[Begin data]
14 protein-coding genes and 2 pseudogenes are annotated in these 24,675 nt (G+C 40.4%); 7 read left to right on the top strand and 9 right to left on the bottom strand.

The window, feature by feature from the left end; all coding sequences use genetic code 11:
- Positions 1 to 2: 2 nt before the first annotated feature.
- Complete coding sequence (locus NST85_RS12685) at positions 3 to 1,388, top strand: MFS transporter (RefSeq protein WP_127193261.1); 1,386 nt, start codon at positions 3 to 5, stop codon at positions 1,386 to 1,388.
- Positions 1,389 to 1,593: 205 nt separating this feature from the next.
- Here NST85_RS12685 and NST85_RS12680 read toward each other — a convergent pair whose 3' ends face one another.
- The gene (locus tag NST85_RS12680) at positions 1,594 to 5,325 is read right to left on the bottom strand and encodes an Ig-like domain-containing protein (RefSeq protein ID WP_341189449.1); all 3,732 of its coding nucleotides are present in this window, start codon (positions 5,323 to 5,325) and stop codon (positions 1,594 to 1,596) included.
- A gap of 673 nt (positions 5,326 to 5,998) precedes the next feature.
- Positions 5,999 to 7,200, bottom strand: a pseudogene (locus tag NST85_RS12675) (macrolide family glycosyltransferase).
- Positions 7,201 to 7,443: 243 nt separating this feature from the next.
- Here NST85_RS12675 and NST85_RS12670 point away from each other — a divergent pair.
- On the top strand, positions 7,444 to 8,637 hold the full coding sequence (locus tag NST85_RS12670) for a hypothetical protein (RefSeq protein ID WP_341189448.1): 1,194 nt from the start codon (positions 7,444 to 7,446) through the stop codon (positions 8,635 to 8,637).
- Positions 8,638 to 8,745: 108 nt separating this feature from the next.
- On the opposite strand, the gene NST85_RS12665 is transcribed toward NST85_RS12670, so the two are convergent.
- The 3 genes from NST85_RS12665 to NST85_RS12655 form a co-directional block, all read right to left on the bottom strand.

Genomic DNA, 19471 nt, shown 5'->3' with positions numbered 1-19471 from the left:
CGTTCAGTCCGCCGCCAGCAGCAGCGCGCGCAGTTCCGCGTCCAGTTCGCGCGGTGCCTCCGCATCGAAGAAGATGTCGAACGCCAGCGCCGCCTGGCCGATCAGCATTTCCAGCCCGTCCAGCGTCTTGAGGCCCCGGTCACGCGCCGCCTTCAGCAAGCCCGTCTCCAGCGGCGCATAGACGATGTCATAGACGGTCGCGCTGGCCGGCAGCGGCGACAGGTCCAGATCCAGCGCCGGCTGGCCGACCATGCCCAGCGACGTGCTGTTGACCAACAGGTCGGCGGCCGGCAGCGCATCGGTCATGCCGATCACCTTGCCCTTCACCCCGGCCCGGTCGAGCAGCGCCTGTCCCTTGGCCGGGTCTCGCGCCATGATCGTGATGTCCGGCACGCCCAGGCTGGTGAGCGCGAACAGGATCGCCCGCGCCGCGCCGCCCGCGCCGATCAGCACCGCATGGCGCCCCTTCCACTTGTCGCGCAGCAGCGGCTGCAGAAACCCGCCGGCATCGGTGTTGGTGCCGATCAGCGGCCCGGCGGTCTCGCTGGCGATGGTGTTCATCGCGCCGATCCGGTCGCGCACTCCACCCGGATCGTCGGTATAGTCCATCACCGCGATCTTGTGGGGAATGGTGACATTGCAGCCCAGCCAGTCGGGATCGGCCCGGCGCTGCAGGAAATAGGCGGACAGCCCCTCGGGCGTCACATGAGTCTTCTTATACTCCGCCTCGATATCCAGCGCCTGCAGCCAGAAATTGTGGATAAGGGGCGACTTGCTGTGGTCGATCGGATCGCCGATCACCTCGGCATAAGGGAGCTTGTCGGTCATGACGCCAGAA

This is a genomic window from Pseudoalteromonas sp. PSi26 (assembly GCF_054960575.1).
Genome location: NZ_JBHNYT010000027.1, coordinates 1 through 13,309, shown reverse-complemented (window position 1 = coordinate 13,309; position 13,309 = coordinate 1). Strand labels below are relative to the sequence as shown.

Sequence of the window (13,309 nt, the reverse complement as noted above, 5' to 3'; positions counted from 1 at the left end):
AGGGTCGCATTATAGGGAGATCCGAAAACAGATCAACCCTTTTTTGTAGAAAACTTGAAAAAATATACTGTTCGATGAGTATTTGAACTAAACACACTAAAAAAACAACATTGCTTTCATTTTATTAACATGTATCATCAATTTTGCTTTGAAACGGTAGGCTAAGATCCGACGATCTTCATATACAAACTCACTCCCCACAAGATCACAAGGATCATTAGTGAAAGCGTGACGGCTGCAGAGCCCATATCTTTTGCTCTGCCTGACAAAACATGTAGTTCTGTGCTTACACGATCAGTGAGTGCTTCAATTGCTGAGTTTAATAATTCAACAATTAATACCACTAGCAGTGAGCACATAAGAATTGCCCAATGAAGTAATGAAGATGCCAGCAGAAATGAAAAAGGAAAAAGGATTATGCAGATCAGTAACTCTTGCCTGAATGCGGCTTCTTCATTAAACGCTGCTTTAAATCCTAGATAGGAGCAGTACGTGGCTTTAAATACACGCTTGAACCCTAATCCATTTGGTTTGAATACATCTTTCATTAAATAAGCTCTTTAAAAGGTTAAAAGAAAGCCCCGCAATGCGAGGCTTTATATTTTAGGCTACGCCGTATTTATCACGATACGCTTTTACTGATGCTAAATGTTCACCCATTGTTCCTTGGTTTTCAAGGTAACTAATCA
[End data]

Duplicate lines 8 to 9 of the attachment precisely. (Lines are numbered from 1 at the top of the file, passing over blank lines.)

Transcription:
- A gap of 673 nt (positions 5,326 to 5,998) precedes the next feature.
- Positions 5,999 to 7,200, bottom strand: a pseudogene (locus tag NST85_RS12675) (macrolide family glycosyltransferase).